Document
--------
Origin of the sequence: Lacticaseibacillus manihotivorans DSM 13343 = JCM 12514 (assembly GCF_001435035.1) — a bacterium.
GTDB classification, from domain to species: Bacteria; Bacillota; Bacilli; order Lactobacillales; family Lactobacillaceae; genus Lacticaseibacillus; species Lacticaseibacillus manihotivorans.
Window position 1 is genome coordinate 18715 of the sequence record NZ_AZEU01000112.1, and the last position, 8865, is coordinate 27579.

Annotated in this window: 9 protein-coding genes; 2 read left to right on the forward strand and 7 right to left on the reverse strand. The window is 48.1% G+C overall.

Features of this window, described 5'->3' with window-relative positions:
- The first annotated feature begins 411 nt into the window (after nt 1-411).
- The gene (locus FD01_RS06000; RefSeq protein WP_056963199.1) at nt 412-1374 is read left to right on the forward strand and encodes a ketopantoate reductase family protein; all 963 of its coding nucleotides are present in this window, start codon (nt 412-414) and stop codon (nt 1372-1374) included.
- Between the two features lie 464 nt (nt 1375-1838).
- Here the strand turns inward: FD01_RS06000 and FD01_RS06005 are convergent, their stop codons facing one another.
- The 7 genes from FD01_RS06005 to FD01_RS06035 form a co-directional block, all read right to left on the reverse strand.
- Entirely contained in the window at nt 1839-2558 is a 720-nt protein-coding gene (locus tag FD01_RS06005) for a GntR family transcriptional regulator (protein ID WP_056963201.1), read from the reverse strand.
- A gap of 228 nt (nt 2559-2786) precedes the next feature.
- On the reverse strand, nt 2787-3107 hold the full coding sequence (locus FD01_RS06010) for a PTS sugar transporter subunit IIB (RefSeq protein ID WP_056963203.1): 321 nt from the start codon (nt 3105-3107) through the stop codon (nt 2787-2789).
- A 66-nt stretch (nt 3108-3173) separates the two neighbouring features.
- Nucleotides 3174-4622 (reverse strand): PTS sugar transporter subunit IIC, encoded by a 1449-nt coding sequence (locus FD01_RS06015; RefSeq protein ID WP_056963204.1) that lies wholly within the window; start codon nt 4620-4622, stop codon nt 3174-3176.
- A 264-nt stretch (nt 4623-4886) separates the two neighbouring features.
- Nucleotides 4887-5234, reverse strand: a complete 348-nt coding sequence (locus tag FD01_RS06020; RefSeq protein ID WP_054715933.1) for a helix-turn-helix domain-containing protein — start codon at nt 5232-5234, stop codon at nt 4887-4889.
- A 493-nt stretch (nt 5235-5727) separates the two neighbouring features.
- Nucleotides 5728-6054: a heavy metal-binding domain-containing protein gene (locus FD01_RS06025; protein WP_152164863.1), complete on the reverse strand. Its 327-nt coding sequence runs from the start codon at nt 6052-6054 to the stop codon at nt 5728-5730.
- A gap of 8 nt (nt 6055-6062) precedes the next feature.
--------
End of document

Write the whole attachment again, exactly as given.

Origin of the sequence: Lacticaseibacillus manihotivorans DSM 13343 = JCM 12514 (assembly GCF_001435035.1) — a bacterium.
GTDB classification, from domain to species: Bacteria; Bacillota; Bacilli; order Lactobacillales; family Lactobacillaceae; genus Lacticaseibacillus; species Lacticaseibacillus manihotivorans.
Window position 1 is genome coordinate 18715 of the sequence record NZ_AZEU01000112.1, and the last position, 8865, is coordinate 27579.

Annotated in this window: 9 protein-coding genes; 2 read left to right on the forward strand and 7 right to left on the reverse strand. The window is 48.1% G+C overall.

Features of this window, described 5'->3' with window-relative positions:
- The first annotated feature begins 411 nt into the window (after nt 1-411).
- The gene (locus FD01_RS06000; RefSeq protein WP_056963199.1) at nt 412-1374 is read left to right on the forward strand and encodes a ketopantoate reductase family protein; all 963 of its coding nucleotides are present in this window, start codon (nt 412-414) and stop codon (nt 1372-1374) included.
- Between the two features lie 464 nt (nt 1375-1838).
- Here the strand turns inward: FD01_RS06000 and FD01_RS06005 are convergent, their stop codons facing one another.
- The 7 genes from FD01_RS06005 to FD01_RS06035 form a co-directional block, all read right to left on the reverse strand.
- Entirely contained in the window at nt 1839-2558 is a 720-nt protein-coding gene (locus tag FD01_RS06005) for a GntR family transcriptional regulator (protein ID WP_056963201.1), read from the reverse strand.
- A gap of 228 nt (nt 2559-2786) precedes the next feature.
- On the reverse strand, nt 2787-3107 hold the full coding sequence (locus FD01_RS06010) for a PTS sugar transporter subunit IIB (RefSeq protein ID WP_056963203.1): 321 nt from the start codon (nt 3105-3107) through the stop codon (nt 2787-2789).
- A 66-nt stretch (nt 3108-3173) separates the two neighbouring features.
- Nucleotides 3174-4622 (reverse strand): PTS sugar transporter subunit IIC, encoded by a 1449-nt coding sequence (locus FD01_RS06015; RefSeq protein ID WP_056963204.1) that lies wholly within the window; start codon nt 4620-4622, stop codon nt 3174-3176.
- A 264-nt stretch (nt 4623-4886) separates the two neighbouring features.
- Nucleotides 4887-5234, reverse strand: a complete 348-nt coding sequence (locus tag FD01_RS06020; RefSeq protein ID WP_054715933.1) for a helix-turn-helix domain-containing protein — start codon at nt 5232-5234, stop codon at nt 4887-4889.
- A 493-nt stretch (nt 5235-5727) separates the two neighbouring features.
- Nucleotides 5728-6054: a heavy metal-binding domain-containing protein gene (locus FD01_RS06025; protein WP_152164863.1), complete on the reverse strand. Its 327-nt coding sequence runs from the start codon at nt 6052-6054 to the stop codon at nt 5728-5730.
- A gap of 8 nt (nt 6055-6062) precedes the next feature.